John Giambalvo was 6 years old when his father, Jack, opened his first dealership in 1974.
Through the years, John watched as his dad expanded the business to three stores and eight brands while making sure to give back to the local community of York, Pa.
Now 42 and heading Jack Giambalvo Motor Co., John Giambalvo is continuing his father's commitment to area youth.
"He was really the one that instilled that type of charitable giving," said Giambalvo, who joined the family business in 1996 after graduating from the Columbus School of Law at Catholic University of America in Washington, D.C., and working for a year as a clerk for a York County judge.
As a sponsor of the York County Junior Miss for more than 25 years, the Giambalvo family helps provide scholarships to 28 high school juniors with top grades, community service experience and performance talent.
"They've been a huge backbone of the program," said Lyn Bergdoll, chairwoman of the program, which changed its name this year to the Distinguished Young Women of York County. "Their involvement in the program gives it credibility."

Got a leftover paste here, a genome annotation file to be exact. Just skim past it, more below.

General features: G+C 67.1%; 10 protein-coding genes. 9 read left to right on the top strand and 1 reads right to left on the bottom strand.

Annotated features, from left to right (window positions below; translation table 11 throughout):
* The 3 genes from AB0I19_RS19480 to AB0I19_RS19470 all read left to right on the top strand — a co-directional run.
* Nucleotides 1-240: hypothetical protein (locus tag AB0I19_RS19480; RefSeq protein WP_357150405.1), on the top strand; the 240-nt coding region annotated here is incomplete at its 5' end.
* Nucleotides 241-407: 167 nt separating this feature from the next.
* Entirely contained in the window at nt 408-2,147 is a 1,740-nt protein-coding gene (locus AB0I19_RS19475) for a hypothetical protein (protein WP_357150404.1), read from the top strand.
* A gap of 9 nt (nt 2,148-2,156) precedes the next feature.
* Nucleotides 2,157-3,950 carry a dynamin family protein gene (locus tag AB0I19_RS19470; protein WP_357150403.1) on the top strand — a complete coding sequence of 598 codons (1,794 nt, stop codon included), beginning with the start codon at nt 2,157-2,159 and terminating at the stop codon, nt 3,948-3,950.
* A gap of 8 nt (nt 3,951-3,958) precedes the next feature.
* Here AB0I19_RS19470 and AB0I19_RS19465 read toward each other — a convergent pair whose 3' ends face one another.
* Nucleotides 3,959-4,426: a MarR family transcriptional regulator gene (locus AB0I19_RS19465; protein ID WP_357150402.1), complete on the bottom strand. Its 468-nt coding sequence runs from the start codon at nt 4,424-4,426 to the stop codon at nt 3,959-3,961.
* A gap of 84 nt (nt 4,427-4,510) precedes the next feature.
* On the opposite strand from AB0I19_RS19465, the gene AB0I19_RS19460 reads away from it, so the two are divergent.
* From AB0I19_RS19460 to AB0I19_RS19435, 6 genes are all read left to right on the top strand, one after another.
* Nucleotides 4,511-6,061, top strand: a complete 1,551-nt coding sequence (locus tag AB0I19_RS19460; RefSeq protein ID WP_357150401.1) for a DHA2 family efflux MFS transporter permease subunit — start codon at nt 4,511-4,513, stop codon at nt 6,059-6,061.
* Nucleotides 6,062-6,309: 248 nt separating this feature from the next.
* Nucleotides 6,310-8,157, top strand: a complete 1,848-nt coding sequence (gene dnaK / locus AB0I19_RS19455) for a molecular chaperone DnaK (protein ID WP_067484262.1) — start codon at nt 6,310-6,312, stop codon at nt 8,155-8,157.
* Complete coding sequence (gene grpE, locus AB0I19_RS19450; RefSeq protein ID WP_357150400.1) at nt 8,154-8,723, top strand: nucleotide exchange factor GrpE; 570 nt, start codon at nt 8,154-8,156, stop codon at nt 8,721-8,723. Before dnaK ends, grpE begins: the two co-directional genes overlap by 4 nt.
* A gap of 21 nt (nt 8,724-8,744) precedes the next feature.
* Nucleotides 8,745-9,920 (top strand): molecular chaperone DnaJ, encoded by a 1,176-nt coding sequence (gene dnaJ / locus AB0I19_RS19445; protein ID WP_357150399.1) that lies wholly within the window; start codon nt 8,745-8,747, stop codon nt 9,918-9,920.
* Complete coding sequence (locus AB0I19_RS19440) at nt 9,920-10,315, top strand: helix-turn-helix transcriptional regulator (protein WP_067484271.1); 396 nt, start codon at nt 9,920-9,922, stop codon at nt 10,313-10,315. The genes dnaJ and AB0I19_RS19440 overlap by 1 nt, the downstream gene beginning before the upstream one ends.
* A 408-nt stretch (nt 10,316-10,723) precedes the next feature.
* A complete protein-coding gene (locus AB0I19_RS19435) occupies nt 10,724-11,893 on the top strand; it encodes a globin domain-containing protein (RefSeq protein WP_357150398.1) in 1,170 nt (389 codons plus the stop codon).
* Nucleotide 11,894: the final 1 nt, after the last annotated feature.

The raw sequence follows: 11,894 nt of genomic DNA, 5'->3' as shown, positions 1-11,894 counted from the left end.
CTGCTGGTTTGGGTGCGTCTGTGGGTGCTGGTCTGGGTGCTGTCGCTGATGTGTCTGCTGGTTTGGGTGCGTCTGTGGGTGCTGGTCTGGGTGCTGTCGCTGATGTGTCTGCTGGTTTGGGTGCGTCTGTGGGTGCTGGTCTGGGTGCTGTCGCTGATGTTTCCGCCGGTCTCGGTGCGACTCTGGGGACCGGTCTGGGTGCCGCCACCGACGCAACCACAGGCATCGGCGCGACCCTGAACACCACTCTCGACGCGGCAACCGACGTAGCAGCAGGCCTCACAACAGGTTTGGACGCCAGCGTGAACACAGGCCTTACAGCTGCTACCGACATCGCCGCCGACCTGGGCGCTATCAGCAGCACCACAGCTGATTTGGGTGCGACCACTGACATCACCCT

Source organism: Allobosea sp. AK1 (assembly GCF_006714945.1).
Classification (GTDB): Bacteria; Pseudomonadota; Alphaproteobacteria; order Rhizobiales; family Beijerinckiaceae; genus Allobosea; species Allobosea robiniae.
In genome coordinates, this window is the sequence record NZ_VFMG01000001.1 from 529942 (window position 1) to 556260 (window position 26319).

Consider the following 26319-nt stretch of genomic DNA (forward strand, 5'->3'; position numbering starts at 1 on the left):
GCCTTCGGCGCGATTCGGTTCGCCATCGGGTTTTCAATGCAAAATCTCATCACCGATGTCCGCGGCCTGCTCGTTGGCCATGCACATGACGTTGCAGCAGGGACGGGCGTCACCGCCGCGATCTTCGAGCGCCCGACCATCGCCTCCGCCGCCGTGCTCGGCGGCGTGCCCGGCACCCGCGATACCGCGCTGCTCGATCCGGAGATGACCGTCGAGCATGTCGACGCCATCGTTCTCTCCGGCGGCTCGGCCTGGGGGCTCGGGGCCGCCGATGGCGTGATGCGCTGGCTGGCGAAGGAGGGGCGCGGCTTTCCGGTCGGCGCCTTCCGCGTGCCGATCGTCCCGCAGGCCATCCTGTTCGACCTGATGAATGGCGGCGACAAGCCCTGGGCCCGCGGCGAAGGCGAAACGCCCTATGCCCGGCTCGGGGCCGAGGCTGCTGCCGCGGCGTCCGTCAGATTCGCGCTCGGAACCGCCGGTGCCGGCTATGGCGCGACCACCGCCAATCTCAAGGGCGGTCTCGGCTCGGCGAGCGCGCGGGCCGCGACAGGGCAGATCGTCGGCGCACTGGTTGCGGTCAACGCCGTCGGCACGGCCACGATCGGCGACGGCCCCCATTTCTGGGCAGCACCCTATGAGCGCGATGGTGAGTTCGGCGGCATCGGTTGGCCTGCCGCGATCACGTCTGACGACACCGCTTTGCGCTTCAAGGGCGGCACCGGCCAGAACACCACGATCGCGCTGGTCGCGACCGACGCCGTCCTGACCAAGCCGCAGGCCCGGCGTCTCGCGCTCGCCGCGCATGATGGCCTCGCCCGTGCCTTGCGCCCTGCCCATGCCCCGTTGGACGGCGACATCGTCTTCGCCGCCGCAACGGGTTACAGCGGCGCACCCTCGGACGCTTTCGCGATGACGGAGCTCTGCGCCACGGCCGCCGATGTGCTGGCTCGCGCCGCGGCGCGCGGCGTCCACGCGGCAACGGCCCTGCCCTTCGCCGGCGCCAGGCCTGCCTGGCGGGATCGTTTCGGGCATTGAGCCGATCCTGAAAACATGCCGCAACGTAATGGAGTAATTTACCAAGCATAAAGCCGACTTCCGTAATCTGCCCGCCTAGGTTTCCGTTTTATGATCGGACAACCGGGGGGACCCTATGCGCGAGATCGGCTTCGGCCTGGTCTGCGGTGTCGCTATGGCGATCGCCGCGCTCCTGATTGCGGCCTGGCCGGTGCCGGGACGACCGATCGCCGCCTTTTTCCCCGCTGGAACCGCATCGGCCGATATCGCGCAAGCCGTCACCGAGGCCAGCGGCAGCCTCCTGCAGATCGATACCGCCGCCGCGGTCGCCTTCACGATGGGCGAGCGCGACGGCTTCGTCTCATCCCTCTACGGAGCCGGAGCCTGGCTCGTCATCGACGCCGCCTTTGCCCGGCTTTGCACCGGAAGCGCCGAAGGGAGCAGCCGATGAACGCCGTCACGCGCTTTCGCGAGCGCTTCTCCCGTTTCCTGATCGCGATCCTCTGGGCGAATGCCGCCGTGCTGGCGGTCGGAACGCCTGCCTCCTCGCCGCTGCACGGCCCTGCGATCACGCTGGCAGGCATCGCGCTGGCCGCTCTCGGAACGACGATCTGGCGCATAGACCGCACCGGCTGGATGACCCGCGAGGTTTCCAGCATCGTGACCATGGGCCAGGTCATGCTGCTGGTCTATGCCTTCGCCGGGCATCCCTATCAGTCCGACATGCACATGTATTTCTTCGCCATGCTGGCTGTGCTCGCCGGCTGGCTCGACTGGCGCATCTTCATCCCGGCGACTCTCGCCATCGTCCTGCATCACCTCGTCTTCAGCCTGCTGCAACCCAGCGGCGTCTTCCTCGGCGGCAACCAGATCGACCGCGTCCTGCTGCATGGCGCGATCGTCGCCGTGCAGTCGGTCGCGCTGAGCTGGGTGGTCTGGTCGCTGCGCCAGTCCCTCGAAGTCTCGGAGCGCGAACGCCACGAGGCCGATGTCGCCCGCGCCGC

The contributions go beyond money. Giambalvo provides a car for parades and promotes the program through advertising at his dealerships, and his wife, Bonnie, is a mentor to one of the finalists.
"Every year we give to that program, and we are just amazed at the quality of these young ladies," said Giambalvo.
For 20 years, the company also has sponsored a golf tournament to raise money for the local chapter of the Special Olympics.
But it wasn't enough for John Giambalvo simply to maintain his father's charitable programs. Three years ago he created the Giambalvo Family Foundation to expand the company's community involvement. The foundation's first major act will be to sponsor York County's American Cancer Society Relay for Life in June.
"Sometimes you see companies where the father, like his dad, Jack, builds a business, and it's very community-oriented," said Bergdoll. "And then sometimes the next generation does not follow in those footsteps. So to see John following his dad is really rewarding. It's really what makes communities great."